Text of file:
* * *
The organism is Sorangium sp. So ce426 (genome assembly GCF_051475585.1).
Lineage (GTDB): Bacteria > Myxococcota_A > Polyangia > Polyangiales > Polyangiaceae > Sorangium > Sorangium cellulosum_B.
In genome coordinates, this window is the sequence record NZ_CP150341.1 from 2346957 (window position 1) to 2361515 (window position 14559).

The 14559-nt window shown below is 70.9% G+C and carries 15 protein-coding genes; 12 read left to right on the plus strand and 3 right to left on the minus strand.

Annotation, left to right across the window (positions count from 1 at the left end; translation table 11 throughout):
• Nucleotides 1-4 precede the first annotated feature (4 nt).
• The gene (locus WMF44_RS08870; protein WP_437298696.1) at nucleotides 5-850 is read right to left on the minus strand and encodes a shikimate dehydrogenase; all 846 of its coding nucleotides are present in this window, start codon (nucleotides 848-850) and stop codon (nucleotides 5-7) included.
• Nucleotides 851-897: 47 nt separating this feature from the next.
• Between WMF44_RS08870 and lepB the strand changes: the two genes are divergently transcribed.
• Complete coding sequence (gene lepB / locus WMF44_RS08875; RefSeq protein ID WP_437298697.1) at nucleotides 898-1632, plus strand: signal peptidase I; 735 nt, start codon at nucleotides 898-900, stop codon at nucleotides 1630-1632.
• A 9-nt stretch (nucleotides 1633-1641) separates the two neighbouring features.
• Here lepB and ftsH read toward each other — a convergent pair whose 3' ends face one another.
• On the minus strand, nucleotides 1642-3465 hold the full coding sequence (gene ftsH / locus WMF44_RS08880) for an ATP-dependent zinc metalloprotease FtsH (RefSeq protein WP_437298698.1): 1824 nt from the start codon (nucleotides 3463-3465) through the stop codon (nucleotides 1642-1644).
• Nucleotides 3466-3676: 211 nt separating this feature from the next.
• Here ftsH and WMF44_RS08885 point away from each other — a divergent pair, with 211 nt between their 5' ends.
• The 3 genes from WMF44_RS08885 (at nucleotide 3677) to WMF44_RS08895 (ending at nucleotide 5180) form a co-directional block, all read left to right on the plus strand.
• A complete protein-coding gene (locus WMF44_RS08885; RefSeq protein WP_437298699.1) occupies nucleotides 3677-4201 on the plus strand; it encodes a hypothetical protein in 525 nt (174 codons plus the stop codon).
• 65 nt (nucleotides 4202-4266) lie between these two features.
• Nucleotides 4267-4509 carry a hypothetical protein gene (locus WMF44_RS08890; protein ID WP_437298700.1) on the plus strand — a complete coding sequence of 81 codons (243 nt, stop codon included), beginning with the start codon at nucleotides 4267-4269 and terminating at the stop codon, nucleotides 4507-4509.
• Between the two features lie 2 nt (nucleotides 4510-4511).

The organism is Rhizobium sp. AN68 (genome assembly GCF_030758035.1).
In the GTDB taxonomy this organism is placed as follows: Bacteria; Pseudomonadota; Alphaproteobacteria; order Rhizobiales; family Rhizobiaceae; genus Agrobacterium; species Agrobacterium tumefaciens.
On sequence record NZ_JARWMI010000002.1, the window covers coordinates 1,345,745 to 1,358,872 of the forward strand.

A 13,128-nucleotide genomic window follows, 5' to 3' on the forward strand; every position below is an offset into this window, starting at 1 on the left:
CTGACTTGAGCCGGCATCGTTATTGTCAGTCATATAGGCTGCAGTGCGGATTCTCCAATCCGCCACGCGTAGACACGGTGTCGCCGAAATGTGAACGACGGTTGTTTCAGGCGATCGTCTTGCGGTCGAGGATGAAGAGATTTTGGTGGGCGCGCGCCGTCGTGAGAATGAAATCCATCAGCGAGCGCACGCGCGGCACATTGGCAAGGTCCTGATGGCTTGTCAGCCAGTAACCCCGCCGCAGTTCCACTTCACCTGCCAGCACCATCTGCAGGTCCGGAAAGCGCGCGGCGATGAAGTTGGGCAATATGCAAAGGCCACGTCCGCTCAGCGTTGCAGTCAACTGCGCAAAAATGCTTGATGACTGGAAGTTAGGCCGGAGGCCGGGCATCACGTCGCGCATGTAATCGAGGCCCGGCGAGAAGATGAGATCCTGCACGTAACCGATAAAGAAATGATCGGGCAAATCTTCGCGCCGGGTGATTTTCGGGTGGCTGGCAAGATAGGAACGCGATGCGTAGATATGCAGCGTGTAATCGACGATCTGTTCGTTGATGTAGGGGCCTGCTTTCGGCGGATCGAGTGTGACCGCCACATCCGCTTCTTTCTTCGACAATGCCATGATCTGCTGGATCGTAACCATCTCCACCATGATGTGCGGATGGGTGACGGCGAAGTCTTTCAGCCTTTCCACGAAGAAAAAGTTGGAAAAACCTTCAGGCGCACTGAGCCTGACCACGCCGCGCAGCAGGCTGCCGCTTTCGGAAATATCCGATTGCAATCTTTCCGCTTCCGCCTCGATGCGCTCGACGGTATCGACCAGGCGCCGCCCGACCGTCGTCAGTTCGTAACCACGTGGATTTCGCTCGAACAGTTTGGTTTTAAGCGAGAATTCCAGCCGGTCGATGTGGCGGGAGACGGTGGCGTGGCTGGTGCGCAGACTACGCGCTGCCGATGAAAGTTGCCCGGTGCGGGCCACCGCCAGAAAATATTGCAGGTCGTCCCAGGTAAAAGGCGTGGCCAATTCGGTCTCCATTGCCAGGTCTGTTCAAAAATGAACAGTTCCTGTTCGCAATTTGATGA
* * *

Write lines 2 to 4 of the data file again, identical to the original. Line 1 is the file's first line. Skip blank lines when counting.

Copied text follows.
Lineage (GTDB): Bacteria > Myxococcota_A > Polyangia > Polyangiales > Polyangiaceae > Sorangium > Sorangium cellulosum_B.
In genome coordinates, this window is the sequence record NZ_CP150341.1 from 2346957 (window position 1) to 2361515 (window position 14559).

The 14559-nt window shown below is 70.9% G+C and carries 15 protein-coding genes; 12 read left to right on the plus strand and 3 right to left on the minus strand.